DD: How do you prepare to go on stage? Any rituals?
MR: I gotta be at the theater at least 45 minutes before I’m supposed to be there. I have to have food in my stomach to power through the show. It’s just like a sporting event. You can’t keep running back to the locker room. I like to warm up my voice. I warm up my diction and I stretch. I need to be by myself and get in my space. I like to get in my zone.
DD: Why did you want to be an actor?
MR: A lot of people today don’t know what they want to do. I was blessed at 13 – that’s when I knew. From there, I got green lights all the way. One job led to another. August Wilson wrote my letter of recommendation to get into Rutgers. He reached back.
DD: What happens to you when you’re on stage?
MR: It allows you to go to another world. Your imagination has to buy it. It’s the same concept when doing a show. We are on stage being looked at by an audience. That to me is fun. It’s nice to get away from the real world and step into someone else’s shoes for a while.
This post originally appeared on Donloe’s Lowdown.
by Tim Cummings
“Hello, you don’t know me. I hope you get this message. Sometimes, when you try to send a message to someone you’re not ‘friends’ with on Facebook, it gets blocked, or you have to ‘approve’ it. I hope you’ll approve this message if it gets to you.
I saw The Normal Heart on Saturday night, and haven’t slept well since. My father died of AIDS in 1995. I was 15. Except he didn’t die of AIDS, he died of ‘cancer.’ Except we all knew it was AIDS because he was gay and had been sleeping around with men for years. We were a Catholic family, and so shame was tantamount to pretty much everything, especially my dad’s secret life. There were a lot of years after he died where Thanksgiving and Christmas and birthdays and anniversaries were lonely days, hollow days where not much was said and my sister and I would sit with our mom around the table and stare at our food.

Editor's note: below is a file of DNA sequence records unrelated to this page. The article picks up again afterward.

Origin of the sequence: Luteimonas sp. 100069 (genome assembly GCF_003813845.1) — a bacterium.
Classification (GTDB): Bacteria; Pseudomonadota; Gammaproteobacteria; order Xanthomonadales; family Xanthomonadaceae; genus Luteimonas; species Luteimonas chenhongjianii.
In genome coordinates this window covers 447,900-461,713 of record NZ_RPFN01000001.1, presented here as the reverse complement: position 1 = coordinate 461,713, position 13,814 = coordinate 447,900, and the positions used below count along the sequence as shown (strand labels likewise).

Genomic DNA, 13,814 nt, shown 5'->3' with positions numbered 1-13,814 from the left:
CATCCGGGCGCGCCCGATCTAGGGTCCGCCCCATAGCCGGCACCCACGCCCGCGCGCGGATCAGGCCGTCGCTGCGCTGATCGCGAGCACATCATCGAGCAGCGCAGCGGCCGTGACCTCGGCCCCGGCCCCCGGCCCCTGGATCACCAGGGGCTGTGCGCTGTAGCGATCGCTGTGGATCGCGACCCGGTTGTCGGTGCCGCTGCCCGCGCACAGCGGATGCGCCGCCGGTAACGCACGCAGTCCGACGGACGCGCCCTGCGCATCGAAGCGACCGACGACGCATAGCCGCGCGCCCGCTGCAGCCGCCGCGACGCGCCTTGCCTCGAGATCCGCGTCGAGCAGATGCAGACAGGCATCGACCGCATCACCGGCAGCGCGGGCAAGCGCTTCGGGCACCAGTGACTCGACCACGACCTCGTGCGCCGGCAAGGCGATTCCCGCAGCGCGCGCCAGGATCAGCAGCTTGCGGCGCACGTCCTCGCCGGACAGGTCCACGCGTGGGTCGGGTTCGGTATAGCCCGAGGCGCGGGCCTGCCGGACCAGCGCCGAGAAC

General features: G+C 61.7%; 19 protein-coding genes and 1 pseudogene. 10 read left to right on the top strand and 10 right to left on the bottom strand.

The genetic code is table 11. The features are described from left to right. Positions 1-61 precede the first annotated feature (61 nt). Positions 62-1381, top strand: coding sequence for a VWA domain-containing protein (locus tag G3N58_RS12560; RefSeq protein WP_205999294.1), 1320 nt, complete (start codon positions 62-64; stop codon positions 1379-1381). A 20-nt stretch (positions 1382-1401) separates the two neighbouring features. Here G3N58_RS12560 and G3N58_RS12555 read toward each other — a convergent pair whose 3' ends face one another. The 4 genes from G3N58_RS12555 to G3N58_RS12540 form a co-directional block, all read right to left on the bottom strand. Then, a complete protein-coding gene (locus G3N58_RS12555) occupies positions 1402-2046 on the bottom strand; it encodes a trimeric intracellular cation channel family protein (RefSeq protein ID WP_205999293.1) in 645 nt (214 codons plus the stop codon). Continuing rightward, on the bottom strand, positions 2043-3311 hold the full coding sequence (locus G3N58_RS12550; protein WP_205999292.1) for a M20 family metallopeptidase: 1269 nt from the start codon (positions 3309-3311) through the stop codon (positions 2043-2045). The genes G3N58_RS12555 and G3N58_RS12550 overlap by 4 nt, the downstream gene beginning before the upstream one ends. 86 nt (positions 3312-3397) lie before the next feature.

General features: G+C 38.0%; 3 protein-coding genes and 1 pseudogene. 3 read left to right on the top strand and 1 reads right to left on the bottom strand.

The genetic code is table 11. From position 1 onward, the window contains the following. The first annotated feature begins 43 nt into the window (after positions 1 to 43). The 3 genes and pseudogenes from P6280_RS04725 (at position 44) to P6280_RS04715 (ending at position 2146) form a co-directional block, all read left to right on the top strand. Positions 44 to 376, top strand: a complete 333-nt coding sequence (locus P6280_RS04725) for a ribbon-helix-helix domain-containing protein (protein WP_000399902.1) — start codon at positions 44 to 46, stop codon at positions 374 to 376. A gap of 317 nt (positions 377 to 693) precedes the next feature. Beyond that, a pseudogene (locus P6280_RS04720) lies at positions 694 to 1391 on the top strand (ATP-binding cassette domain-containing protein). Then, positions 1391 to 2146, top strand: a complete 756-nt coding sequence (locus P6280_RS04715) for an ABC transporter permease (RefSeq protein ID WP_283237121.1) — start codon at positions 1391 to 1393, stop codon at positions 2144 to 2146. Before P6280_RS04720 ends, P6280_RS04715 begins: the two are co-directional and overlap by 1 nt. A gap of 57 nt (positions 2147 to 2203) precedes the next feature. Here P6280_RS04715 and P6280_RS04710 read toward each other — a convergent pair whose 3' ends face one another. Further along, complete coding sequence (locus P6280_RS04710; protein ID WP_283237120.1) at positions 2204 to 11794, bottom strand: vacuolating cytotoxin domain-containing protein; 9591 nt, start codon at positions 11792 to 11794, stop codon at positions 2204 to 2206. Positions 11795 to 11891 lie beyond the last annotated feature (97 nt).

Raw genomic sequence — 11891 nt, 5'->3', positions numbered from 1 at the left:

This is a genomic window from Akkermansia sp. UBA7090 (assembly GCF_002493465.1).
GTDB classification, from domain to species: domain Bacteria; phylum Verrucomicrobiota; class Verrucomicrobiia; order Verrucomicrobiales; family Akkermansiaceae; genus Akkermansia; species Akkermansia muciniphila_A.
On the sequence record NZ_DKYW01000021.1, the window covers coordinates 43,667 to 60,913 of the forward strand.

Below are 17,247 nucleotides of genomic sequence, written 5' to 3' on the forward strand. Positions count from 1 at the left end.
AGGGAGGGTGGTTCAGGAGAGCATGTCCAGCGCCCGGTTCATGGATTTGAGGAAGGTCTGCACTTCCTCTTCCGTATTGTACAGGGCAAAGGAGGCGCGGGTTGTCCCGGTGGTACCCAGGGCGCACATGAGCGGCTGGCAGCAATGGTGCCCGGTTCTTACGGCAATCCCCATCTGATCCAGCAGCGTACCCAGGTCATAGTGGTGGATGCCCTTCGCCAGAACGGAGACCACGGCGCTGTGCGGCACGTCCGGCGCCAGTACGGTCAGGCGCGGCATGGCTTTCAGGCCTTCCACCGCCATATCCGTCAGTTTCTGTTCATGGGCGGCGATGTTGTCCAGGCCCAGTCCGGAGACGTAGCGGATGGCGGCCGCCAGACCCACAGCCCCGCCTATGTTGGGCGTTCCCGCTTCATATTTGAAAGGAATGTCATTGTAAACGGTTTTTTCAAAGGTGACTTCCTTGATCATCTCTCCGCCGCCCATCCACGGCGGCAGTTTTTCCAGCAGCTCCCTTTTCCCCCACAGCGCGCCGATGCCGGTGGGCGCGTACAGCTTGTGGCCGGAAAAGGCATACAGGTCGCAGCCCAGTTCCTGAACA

Watching you on stage, the frustration and rage, it was so palpable it cracked me open, like an egg, and I feel like I can feel again. Except now I feel a lot of rage too. I feel like the rage is taking its revenge, saying, “You ignored me for 20 years and now I own you.” I feel like you brought it into my life. It was like you were breaking barriers up there. I could feel how uncomfortable the audience was at times. Like they were afraid of you. I was too, I guess, but also relieved. I don’t know what you are doing up there, or how you manage to live the role several times a week, but I want you to know that you have changed me forever. More than the play. More than the production. YOU.